Your cycle can influence the way you feel throughout the month in ways you might have never considered.

As your hormone levels rise and fall, it can have subtle and dramatic impacts. Changing hormone levels can influence headaches, hunger, sleep patterns, and energy levels. It can seem like your body is changing at random, but it’s not. With Ava, you can finally start to make sense of it.

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See patterns in your health over time

With graphs, charts, and trend analysis, Ava makes it easy to compare your health parameters and cycle details month to month.

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Track your physiological stress levels

Everyone feels stressed from time to time. But the stress that you feel on the surface is different from the stress that your body is actually experiencing.

Things like exercise, poor sleep, eating habits, and more can create physiological stress, even if you don’t feel stressed. Ava reveals your physiological stress levels through a parameter called heart rate variability, empowering you to take action to reduce your stress levels.

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Track sleep quantity and quality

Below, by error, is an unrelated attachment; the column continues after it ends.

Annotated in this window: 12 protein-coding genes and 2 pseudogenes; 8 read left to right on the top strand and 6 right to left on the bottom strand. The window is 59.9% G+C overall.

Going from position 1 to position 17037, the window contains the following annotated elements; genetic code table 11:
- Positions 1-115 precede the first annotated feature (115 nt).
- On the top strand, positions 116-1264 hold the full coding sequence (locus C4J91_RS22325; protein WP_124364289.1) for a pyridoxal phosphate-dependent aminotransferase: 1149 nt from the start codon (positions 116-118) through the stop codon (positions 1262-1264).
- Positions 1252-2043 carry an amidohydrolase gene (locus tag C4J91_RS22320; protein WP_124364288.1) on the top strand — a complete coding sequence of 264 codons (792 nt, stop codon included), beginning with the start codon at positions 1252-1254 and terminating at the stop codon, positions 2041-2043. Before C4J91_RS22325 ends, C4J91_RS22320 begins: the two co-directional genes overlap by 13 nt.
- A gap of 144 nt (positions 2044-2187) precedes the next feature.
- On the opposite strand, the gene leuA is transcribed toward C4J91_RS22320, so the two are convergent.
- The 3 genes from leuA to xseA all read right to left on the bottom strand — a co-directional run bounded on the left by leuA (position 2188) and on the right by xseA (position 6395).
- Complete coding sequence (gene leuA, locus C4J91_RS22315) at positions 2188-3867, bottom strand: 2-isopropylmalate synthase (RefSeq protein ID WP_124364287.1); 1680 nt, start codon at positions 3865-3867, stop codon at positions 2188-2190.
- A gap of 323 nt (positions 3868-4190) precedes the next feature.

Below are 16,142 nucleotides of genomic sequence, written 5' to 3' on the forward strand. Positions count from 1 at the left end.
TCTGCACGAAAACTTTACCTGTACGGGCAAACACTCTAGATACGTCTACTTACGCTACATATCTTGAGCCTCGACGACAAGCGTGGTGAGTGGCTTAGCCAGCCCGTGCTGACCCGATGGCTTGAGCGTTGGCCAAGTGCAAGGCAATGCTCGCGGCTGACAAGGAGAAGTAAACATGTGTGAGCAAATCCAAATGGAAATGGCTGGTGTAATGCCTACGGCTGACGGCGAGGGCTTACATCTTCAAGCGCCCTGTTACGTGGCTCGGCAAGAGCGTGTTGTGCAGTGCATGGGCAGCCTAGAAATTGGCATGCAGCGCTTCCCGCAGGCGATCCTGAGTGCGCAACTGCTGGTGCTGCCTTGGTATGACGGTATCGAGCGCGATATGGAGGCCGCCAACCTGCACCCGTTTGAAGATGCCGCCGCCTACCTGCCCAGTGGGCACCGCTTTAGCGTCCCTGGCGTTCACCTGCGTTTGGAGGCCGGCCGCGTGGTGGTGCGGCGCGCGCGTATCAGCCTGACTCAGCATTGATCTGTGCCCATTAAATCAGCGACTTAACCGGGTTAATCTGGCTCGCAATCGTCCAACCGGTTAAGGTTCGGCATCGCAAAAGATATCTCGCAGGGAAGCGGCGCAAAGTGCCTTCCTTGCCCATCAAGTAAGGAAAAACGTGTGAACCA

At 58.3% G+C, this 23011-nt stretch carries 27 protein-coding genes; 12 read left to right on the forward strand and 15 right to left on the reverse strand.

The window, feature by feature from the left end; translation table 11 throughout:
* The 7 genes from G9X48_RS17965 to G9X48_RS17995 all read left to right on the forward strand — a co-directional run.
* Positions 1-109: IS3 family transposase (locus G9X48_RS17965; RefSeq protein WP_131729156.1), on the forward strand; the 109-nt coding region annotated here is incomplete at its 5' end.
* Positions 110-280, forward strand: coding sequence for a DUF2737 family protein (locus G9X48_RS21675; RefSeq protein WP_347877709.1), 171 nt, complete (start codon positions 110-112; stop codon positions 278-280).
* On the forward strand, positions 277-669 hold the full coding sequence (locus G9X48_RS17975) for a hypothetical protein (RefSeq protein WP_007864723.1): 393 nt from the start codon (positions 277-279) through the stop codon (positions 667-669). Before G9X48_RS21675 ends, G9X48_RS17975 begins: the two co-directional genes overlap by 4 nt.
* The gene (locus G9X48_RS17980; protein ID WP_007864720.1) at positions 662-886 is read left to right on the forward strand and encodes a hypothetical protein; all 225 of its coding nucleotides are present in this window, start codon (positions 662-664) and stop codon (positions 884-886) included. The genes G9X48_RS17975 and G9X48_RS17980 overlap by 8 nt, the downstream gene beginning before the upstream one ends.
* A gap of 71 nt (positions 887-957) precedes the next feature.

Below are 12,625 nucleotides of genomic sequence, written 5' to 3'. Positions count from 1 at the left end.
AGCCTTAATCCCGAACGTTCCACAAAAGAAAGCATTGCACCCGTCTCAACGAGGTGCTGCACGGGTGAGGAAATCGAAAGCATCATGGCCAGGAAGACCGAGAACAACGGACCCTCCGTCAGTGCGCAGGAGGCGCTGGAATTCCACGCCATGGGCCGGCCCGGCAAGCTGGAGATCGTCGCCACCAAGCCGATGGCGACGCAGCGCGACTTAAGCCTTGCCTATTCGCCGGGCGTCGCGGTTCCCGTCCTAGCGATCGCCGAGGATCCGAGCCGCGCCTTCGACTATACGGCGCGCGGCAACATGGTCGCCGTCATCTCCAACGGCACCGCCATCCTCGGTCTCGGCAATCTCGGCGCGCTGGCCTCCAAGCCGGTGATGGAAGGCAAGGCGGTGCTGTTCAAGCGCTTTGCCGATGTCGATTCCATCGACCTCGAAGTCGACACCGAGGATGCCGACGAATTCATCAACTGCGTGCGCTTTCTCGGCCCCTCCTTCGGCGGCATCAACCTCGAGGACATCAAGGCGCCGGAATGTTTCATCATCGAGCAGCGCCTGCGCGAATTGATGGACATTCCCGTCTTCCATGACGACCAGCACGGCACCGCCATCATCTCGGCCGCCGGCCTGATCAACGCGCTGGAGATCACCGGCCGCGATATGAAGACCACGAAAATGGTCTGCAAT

You may think you’re getting eight hours of sleep each night, but with Ava, you’ll also see what percentage of that sleep is light versus deep/REM.

You’ll be able to see how your sleep varies depending on what phase of your menstrual cycle you’re in, or whether too little sleep might have delayed your ovulation.

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Understand your fertility

Many women don’t start learning about their fertility until they start trying to get pregnant. They all say the same thing: why didn’t anyone teach them about this earlier? Knowing when you’re ovulating is just plain cool. And if you want to get pregnant someday, you’ll be way ahead of the game.

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Tracks your cycle window in real time

Unlike period tracking apps or women’s fitness wearables, Ava tracks physiological parameters which act as markers for your hormone levels.

This allows it to sense—not simply predict—what phase of your menstrual cycle you’re in.

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Track your resting heart rate

Your resting heart rate can tell you about your fitness, stress level, or even act as an early warning that you’re about to come down with a cold.

Ava’s resting heart rate tracking is more accurate than simply taking your pulse, because it tracks continuously throughout the night, capturing your true resting heart rate.

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What Ava measures

How often your heart beats per minute at rest.

Resting pulse rate is lower during the follicular phase than the luteal phase. Ava’s clinical study identified further variation in resting pulse rate throughout the menstrual cycle: resting pulse rate rose by about three beats per minute at the beginning of the fertile window.

Typical resting pulse rates are between 40 and 80 bpm. If you are very physically active, your resting pulse rate may be even lower than 40 bpm. Stress, illness, and alcohol can cause temporary increases in resting pulse rate.

The temperature of your skin at your wrist.